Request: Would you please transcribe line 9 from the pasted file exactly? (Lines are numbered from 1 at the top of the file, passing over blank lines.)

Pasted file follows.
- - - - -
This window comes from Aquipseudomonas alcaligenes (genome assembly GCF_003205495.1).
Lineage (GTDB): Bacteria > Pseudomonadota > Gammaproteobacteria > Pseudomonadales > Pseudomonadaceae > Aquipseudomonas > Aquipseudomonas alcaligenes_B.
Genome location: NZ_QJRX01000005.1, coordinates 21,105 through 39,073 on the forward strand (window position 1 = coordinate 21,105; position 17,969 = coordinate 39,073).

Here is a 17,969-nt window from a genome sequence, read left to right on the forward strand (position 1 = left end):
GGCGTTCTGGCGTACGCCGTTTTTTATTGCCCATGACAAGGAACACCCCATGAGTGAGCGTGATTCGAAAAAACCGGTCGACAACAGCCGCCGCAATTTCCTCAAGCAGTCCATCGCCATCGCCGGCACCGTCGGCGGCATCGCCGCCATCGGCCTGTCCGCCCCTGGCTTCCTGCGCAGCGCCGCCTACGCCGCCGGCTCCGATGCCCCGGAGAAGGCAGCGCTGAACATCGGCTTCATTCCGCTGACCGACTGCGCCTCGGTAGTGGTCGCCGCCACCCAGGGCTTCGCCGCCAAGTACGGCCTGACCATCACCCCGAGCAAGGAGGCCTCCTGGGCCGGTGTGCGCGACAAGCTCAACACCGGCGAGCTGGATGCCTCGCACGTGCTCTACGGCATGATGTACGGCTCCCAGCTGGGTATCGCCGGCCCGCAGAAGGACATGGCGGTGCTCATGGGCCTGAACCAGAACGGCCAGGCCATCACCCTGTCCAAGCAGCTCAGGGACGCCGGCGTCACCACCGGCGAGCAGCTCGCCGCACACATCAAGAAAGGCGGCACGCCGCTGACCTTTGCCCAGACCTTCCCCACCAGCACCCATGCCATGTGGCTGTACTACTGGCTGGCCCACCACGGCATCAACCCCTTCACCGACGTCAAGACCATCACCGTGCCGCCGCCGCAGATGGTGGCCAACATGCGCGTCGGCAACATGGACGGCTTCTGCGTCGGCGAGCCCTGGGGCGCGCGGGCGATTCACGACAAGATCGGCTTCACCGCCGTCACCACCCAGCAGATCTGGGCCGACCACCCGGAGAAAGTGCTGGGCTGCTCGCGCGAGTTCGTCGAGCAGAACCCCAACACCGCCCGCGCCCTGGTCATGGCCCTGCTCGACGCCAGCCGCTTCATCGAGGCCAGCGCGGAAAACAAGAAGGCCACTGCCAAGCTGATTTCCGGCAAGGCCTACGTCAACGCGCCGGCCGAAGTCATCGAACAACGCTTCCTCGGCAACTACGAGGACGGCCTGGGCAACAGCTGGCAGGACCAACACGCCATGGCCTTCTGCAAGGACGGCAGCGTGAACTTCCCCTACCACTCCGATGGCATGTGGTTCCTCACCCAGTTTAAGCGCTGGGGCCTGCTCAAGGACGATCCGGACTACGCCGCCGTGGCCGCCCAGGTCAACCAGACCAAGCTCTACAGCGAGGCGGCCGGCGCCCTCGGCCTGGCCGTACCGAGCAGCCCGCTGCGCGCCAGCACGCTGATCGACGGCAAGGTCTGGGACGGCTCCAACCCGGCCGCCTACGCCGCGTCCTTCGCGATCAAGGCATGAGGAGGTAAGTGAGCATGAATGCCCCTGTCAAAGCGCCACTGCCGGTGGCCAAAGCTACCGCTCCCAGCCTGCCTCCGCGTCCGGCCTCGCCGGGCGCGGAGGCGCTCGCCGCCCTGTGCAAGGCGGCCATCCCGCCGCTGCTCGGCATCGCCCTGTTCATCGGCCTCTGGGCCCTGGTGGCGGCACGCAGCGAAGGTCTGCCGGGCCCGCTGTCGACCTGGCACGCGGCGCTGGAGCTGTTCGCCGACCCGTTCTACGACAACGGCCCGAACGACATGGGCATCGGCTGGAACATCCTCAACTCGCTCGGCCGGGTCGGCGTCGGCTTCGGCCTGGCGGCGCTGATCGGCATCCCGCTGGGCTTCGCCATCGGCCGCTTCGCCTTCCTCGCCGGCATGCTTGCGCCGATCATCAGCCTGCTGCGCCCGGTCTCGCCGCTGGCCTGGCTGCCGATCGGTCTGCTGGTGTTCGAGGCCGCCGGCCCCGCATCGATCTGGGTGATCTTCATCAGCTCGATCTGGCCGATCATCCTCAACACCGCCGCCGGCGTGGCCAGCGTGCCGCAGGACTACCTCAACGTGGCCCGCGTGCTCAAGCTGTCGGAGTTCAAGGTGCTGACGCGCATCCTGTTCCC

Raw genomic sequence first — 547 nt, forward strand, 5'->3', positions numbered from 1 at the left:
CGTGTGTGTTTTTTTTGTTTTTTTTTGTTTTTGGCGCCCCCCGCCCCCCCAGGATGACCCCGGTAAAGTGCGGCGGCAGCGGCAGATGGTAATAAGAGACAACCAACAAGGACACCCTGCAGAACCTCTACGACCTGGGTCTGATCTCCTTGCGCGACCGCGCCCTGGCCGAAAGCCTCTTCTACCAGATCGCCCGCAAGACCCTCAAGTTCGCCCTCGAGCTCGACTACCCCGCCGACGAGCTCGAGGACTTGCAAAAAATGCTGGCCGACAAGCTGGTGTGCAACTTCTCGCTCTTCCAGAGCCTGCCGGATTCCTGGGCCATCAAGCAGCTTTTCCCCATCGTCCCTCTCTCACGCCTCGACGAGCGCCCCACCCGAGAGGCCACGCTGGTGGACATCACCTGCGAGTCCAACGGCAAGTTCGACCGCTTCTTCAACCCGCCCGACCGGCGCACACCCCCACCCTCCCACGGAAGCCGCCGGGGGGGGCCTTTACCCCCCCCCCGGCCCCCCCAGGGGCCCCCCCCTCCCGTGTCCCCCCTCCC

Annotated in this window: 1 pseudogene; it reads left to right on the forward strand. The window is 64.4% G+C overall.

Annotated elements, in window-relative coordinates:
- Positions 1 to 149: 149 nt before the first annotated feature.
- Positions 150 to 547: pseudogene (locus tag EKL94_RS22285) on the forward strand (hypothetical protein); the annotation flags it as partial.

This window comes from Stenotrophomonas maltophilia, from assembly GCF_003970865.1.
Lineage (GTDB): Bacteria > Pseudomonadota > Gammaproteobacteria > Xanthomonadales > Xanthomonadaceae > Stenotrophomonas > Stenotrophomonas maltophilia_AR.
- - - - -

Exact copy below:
Annotated elements, in window-relative coordinates: